‘Is there anything that’s concerning you?’ Felicity says. ‘College, home, boyfriends?’ Though she’s more or less smiling at this last one.
I don’t smile. Instead, I feel my face go hot. Silence stretches as wide as an ocean.
When I look up, Felicity has this expression on her face like she’s just seen Elvis. Slowly, she leans forward and in a gentle voice I’ve never heard her use before she says, ‘Have you done a pregnancy test?’
When Hedda discovers she is pregnant, she doesn’t believe she could ever look after a baby. The numbers just don’t add up. She is young, and still in the grip of an eating disorder that controls every aspect of how she goes about her daily life. She’s even given her eating disorder a name – Nia. But as the days tick by, Hedda comes to a decision: she and Nia will call a truce, just until the baby is born. 17 weeks, 119 days, 357 meals. She can do it, if she takes it one day at a time …
Thanks to Bloomsbury for sending me a copy of Countless to review!
Wow. I just can’t find the words for what this book did to, and for me. Come to think of it, I don’t think I’ve ever read a book with the main focus being on an eating disorder, so I was interested to see what this book was going to hold. And it captivated me straight away and I couldn’t put it down until the end. Such a touching story that will be able to inform and educate readers on eating disorders (and also teen pregnancies).
Our main character Hedda has been through, and is going through a lot. She has had anorexia for a few years, been in and out of hospitals, experienced the death of a friend, got kicked out of home, and got pregnant at seventeen. This would cause anyone to go off the rails, but I really admired how Hedda went about things. She definitely had her ups and downs along with her mood swings, but when she found out she was pregnant and decided to keep the baby, she was selfless. She told herself she was going to eat during the pregnancy, and it was difficult but she gave birth to a healthy baby. However, the main struggle was after Rose was born. My initial assumption was that the whole book was focusing on the pregnancy, but then she gave birth and I wasn’t even half way through yet! But the story did pick up after the baby was born, and Hedda’s struggles continued.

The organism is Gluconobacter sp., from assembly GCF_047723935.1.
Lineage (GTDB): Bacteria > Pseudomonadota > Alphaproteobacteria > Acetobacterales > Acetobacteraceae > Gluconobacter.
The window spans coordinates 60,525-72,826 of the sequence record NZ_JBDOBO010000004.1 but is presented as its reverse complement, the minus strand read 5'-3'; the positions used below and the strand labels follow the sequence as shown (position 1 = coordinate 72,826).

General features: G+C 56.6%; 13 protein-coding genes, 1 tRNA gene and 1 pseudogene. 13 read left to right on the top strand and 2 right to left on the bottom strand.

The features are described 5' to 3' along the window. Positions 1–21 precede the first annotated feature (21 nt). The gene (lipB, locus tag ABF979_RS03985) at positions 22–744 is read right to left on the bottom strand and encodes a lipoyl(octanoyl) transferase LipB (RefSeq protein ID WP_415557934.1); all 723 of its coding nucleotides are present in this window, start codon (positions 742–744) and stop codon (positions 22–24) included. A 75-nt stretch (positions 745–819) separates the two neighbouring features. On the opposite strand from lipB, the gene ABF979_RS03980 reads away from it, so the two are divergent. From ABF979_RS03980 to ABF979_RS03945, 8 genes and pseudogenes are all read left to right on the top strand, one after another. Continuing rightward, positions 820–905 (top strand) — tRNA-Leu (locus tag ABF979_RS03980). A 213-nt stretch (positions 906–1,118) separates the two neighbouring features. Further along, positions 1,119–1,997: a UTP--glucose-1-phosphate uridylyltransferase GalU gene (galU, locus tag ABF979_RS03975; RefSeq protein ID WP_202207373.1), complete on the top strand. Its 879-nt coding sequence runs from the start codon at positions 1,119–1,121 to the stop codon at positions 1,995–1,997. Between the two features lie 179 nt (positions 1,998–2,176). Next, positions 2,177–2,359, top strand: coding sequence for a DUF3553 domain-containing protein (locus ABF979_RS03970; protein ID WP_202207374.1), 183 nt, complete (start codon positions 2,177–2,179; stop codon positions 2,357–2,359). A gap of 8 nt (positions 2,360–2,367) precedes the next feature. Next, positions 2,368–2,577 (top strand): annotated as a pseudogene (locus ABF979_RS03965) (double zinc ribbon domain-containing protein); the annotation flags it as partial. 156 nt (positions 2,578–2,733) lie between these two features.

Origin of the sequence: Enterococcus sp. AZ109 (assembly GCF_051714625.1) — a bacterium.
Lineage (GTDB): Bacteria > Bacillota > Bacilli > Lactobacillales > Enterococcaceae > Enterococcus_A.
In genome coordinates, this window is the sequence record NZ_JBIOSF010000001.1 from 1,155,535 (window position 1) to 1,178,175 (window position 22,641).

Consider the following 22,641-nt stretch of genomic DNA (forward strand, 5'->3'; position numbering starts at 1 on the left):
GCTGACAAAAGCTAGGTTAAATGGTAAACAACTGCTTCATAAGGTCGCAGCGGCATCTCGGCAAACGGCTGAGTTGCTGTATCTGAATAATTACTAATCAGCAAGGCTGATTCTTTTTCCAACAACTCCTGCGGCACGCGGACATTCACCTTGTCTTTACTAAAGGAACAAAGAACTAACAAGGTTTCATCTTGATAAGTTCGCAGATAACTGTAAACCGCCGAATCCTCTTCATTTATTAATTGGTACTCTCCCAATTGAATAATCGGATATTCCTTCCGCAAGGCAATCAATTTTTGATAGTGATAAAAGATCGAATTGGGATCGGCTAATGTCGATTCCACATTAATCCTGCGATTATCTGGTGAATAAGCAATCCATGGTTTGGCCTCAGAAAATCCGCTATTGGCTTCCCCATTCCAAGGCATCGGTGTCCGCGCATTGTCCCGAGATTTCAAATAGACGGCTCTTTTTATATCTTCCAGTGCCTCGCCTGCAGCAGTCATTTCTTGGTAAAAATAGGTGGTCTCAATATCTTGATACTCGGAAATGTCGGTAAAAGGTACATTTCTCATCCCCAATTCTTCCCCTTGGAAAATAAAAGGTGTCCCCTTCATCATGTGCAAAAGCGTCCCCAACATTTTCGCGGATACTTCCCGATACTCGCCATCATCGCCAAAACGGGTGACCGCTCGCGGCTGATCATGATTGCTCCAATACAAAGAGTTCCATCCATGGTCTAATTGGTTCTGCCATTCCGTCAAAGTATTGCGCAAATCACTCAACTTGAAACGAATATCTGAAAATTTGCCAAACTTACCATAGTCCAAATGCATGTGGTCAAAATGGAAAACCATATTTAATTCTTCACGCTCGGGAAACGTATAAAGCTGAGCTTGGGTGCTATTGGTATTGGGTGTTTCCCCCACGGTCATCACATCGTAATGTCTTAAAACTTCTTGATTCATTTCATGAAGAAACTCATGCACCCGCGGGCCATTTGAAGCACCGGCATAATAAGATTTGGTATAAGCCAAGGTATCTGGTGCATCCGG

I’m going to give Robin a quick mention. I loved how the story had little romance in it as it focused on Hedda’s eating disorder, recovery and relationship with both her baby and family. But, I loved Robin. As we do learn closer to the end of the book, he has his own stuff going on as well. Robin cared for Hedda and Rose, he took care of her in an under-baring way, and he is just a down right sweet heart!
Okay, back to the story.
I’ve never had anorexia before, so I comment on the accuracy of the portrayal, but I did read somewhere that this is an Own Voices Novel (don’t quote me on that). However, I can say just how eye opening this book was for me, and how much knowledge I was able to gain from that. It also felt so raw and real as it pulled the emotions out of me… yes… I did cry (I’m hormonal – OKAY?!). The story was just so amazingly touching, and Hedda as a character was just so incredible, and the ending (which I’ll talk about later) was so hopeful and I just… can you tell I loved this book?
Karen Gregory’s writing style was just so beautiful as well. Some of the things she wrote really hit me in the heart and definitely got me thinking. I think that the best thing that a book like this can do is get people thinking and talking about it. I don’t often hear people talking about eating disorders in an educational or understanding way, and I think a lot more can be done to ensure this!
And of course, the ending. The ending just felt so realistic for me, just as the rest of the book was. It didn’t sugar coat things, there was no “and we all lived happily ever after” ending, and just like the rest of Hedda’s story, it wasn’t easy or cute or fluffy. It was real. It was eye opening. But it was also hopeful.
If it isn’t obvious to you already, I freeeeekin’ love this book – 5 stars – everyone should pick this up. Just keep in mind that there is a lot of talk about eating disorders and anorexia, so if you find that triggering just keep that in mind. But if you want to educate yourself on this topic and read more about it, then Countless is a great start!